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Kelly Servick writes for Science about Prof. Rosalind Picard’s work developing wearable technology that monitors and manages a user’s stress levels. “It’s one thing to study all this,” says Picard. “It’s another to build it into a form that people can start changing their lives around.”

Boston Globe

Karen Weintraub writes for The Boston Globe about Prof. Susumu Tonegawa’s research examining how triggering happy memories could help alleviate depression. “When that kind of technology is invented,” Tonegawa explains, “it could potentially become very powerful therapy.”


MIT researchers were able to reverse depression-like behavior by reactivating happy memories, writes Carolyn Gregorie for The Huffington Post. Graduate student and lead author Steve Ramirez “hopes that scientists will one day find a way to prevent depressive symptoms from occurring in the first place.”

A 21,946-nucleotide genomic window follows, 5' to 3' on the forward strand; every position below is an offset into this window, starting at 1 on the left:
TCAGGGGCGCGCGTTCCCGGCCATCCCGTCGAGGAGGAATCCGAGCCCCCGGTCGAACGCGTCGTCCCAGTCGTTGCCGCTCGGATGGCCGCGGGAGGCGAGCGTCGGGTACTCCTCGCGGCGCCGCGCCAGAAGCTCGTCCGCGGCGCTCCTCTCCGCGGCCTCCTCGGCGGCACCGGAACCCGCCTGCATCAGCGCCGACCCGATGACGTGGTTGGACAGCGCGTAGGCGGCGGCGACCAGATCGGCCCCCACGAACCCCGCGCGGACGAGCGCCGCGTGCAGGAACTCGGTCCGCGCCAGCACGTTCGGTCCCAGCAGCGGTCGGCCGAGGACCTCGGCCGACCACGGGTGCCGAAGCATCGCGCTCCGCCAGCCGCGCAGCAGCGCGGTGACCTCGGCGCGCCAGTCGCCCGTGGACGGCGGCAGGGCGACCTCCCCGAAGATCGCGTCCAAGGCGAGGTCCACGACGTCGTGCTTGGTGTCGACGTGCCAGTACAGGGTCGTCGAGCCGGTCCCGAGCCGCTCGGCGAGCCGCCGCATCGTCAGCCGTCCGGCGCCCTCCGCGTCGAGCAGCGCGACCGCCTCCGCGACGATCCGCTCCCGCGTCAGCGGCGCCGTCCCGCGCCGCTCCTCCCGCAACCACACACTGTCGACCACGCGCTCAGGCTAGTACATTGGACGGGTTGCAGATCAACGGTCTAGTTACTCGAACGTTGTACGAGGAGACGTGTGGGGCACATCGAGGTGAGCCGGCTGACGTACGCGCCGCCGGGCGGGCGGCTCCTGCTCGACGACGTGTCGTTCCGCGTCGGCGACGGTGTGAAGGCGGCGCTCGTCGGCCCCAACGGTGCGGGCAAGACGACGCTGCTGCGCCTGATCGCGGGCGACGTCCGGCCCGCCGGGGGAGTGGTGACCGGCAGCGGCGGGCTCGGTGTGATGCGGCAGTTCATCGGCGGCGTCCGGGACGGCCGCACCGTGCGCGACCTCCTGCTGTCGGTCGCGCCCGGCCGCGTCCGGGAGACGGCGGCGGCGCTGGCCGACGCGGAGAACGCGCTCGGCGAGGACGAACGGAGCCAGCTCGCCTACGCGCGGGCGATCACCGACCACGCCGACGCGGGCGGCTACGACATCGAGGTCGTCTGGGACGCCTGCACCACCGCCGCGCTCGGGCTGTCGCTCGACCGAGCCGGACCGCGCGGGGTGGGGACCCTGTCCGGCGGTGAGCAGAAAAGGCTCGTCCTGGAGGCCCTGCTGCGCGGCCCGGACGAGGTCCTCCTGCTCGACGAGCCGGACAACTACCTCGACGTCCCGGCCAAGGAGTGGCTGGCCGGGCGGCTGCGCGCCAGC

BBC News

Professor Susumu Tonegawa’s research group has found that artificially stimulating positive memories can ease depression, reports Jonathan Webb for BBC News. Webb explains that the research “demonstrates the power of rekindling happy memories.”


Kevin McSpadden of Time reports on Panoply, a social networking platform developed by researchers from MIT and Northwestern that is aimed at helping users deal with anxiety and depression. Panoply teaches “users a therapeutic tool called cognitive reappraisal, which tries to get people to look at a problematic situation from different perspectives.”


Nidhi Subbaraman of BetaBoston writes about a new online networking tool developed by MIT researchers that has been found to be effective in helping people cope with anxiety and depression. Researchers found that those who used the tool were “writing about their issues much more."


Researchers from MIT and Northwestern have developed an online networking tool aimed at aiding people with anxiety and depression, reports Katie Collins for Wired. The tool, “allows people to build online support communities and practice therapeutic techniques among one another.” 


Carey Goldberg of WBUR speaks with Professor Emery Brown about an implantable chip that could help those with PTSD or depression. “We’re moving out of the box,” says Brown. “We’re not just saying, ‘Let’s rely on the drugs’ anymore.”